Access to Justice and ABS: Salvation on its way?

It is a depressing time for access to justice.  Legal aid is being cut; the more general market for legal services is depressed; and – if Jackson and the legal aid cuts have the predicted effect – it about to get more depressed.  So it was with interest that I stumbled across Salvos Legal, a commercial legal firm in Australia with links to the Salvation Army that makes money from commercial and residential property cases and then uses the profits from that to cross-subsidise what it calls humanitarian law.  This includes: criminal law; family & children law; welfare; debt; housing; and, refugee & immigration law.  They also operate a pro-bono desk which coordinates the participation of pro bono advice from in-house lawyers.

The recruitment strategy for their lawyers looks interesting, and one way they ensure a good stream of work is by getting invited onto government panels which then enables them to tender for work.

I am not aware of any serious attempt like this to begin plugging access to justice gaps through this kind of overt cross-subsidy.  The argument has been for years that legal aid is informally cross-subsidised, but this is quite different and it is also appears to be of a different order to pro bono schemes (where some firms second out employees to work in advice agencies).  Am I missing something, I can’t think of anything here yet which looks like this?

There are various potential problems with the approach.  The Salvation Army roots mean the firm may be reluctant to take certain kinds of case, I hear (thought I have no detail on what kinds of case).  Conversely, the charity’s roots also, reportedly, facilitate its links with social welfare providers (hostels; drugs workers and the like).  One also wonders how easy it is to cross-subsidise in a competitive market.  On that point it is worth noting however that Salvos is growing from its initial Sidney base to an office in Brisbane.   Two offices of course is but a drop in the access to justice ocean, nevertheless it provides food for thought.

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I have been reminded of this from Jon Robins, where some Law Centres are attempting  something similar (HT Ryan Bradshaw) .

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About Richard Moorhead

Director of the Centre for Ethics and Law and Professor of Law and Professional Ethics at the Faculty of Laws, University College London with an interest in teaching and research on the legal ethics, the professions, legal aid, access to justice and the courts.
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5 Responses to Access to Justice and ABS: Salvation on its way?

  1. I recall many years ago as part of a review of legal aid suggesting the possibility of cross subsidies. At this time a Funding Code was being developed giving priority to particular areas of legal service provision such as family, children, housing etc. At the time, and as the case remains today Govt. in Northern Ireland provides all funding for legal service provision for those who qualify on a means tested basis. Civil legal aid obviously formed part of the review and various alternatives were being examined to include SLAS, CLAF, ATE or combinations thereof. The various alternatives could have been managed by Govt. or all funding for civil legal aid could have been withdrawn and an open market solution/provider(s) found.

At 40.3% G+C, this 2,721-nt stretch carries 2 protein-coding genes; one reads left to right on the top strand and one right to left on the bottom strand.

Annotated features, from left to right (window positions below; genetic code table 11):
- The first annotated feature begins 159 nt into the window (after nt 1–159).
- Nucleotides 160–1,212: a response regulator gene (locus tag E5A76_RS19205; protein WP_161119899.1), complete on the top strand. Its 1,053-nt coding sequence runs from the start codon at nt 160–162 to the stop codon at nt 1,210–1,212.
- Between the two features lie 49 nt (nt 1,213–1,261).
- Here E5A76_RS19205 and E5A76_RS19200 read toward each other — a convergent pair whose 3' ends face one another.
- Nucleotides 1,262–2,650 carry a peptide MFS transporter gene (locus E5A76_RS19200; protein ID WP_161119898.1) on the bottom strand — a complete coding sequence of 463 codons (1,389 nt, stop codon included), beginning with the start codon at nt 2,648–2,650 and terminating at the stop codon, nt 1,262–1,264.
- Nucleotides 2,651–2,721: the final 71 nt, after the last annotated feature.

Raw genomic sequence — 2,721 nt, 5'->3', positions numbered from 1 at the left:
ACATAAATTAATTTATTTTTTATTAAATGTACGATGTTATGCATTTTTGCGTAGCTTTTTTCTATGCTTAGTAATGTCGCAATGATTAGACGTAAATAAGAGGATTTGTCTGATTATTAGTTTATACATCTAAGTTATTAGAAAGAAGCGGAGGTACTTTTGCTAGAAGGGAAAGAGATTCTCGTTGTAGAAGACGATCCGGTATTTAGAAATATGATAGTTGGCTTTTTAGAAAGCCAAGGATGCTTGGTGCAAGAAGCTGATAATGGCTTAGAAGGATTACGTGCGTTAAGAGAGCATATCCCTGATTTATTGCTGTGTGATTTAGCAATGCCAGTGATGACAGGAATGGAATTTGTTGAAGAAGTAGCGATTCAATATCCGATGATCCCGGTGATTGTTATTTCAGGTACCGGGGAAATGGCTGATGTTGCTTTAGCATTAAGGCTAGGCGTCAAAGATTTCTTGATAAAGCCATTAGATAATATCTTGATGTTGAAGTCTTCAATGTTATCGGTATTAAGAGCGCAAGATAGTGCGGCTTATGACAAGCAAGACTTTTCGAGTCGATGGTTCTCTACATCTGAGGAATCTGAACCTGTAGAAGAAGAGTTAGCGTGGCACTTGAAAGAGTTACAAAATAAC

We put forward a proposition that it was pretty much irrelevant who offered the alternative to civil legal aid as it was simply a matter of who was going to underwrite the risk. The basic premise of the offering was that whatever solution was settled on would be self funding and would hopefully over time generate a profit. The profit in turn could be used to assist funding other legal services. The solutions were very much scheme based with a range of insurance and reinsurance options depending on the level of seed funding and risk appetite.
    The debate in this jurisdiction continues.

  2. Cas says:

    Legal aid is a failure in this country. It brings up the hope that justice can be achieved for those who cannot afford to pay a solicitor and barrister only to find themselves with a huge debt at the end of all failed proceedings. Also Legal Aid does not fund cases that go for appeal and Justices refuse to allow such cases to go for appeals providing restrictions in their court orders. So where is the justice in that? Most of the solicitors and barristers who accept Legal Aid are not competent enough to deal with the matter but they need the funds. To get Justice one must fund the matter personally and hire powerful, fully capable solicitors and barristers (pref at QC level) to win the matter. There is a limited access to the law in the UK. It’s sad but true.

    • RAB says:

      You clearly do not have a clue what you are talking about. Many many people in Legal Aid see it as a vocation. You probably sneer at welfare benefits lawyers when the judiciary recognise that this is area is among the most complex one can practise in. Your is a tired ill informed trope.

  3. Blessing Uche says:

    In light of Gary’s comment, I sincerely hope the debate for cross-subsidies not only continues, but that it mounts off from our lips to become fruitful. I think it will be of great interest to the commercial world to commit to cross-subsidy endeavours. Where there is revenue, there is a way. It would be a shame to watch the door that provides access to justice bolt shut, when there is a clear way to at least keep it ajar. I think it is of great interest to the commercial world to actively engage in such worthwhile endeavours, nurture their social responsibility and ultimately, remain justice-conscious, as I believe all lawyers should be.

  4. Pingback: An incomplete inventory of NewLaw - Law21

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